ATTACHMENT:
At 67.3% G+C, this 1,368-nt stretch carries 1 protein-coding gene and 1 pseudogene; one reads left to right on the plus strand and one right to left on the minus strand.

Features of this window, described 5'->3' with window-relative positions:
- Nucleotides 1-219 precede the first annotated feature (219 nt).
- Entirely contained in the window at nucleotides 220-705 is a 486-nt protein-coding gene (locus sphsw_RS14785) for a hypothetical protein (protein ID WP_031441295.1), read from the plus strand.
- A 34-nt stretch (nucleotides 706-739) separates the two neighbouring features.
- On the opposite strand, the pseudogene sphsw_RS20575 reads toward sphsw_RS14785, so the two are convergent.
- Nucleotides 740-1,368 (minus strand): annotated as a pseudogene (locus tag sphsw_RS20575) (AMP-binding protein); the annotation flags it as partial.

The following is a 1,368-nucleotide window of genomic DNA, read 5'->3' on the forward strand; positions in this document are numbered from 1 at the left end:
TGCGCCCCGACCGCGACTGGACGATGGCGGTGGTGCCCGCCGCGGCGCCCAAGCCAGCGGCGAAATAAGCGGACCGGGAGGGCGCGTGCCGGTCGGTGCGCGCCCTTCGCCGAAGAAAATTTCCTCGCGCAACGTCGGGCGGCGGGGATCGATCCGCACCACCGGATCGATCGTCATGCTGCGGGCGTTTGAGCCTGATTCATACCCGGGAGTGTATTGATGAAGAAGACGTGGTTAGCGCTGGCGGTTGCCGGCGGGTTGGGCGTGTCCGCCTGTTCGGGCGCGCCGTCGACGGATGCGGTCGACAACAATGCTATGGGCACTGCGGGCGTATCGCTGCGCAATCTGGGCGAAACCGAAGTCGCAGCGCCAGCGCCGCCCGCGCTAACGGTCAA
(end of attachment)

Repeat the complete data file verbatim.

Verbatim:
At 67.3% G+C, this 1,368-nt stretch carries 1 protein-coding gene and 1 pseudogene; one reads left to right on the plus strand and one right to left on the minus strand.

Features of this window, described 5'->3' with window-relative positions:
- Nucleotides 1-219 precede the first annotated feature (219 nt).
- Entirely contained in the window at nucleotides 220-705 is a 486-nt protein-coding gene (locus sphsw_RS14785) for a hypothetical protein (protein ID WP_031441295.1), read from the plus strand.
- A 34-nt stretch (nucleotides 706-739) separates the two neighbouring features.
- On the opposite strand, the pseudogene sphsw_RS20575 reads toward sphsw_RS14785, so the two are convergent.
- Nucleotides 740-1,368 (minus strand): annotated as a pseudogene (locus tag sphsw_RS20575) (AMP-binding protein); the annotation flags it as partial.

The following is a 1,368-nucleotide window of genomic DNA, read 5'->3' on the forward strand; positions in this document are numbered from 1 at the left end:
TGCGCCCCGACCGCGACTGGACGATGGCGGTGGTGCCCGCCGCGGCGCCCAAGCCAGCGGCGAAATAAGCGGACCGGGAGGGCGCGTGCCGGTCGGTGCGCGCCCTTCGCCGAAGAAAATTTCCTCGCGCAACGTCGGGCGGCGGGGATCGATCCGCACCACCGGATCGATCGTCATGCTGCGGGCGTTTGAGCCTGATTCATACCCGGGAGTGTATTGATGAAGAAGACGTGGTTAGCGCTGGCGGTTGCCGGCGGGTTGGGCGTGTCCGCCTGTTCGGGCGCGCCGTCGACGGATGCGGTCGACAACAATGCTATGGGCACTGCGGGCGTATCGCTGCGCAATCTGGGCGAAACCGAAGTCGCAGCGCCAGCGCCGCCCGCGCTAACGGTCAA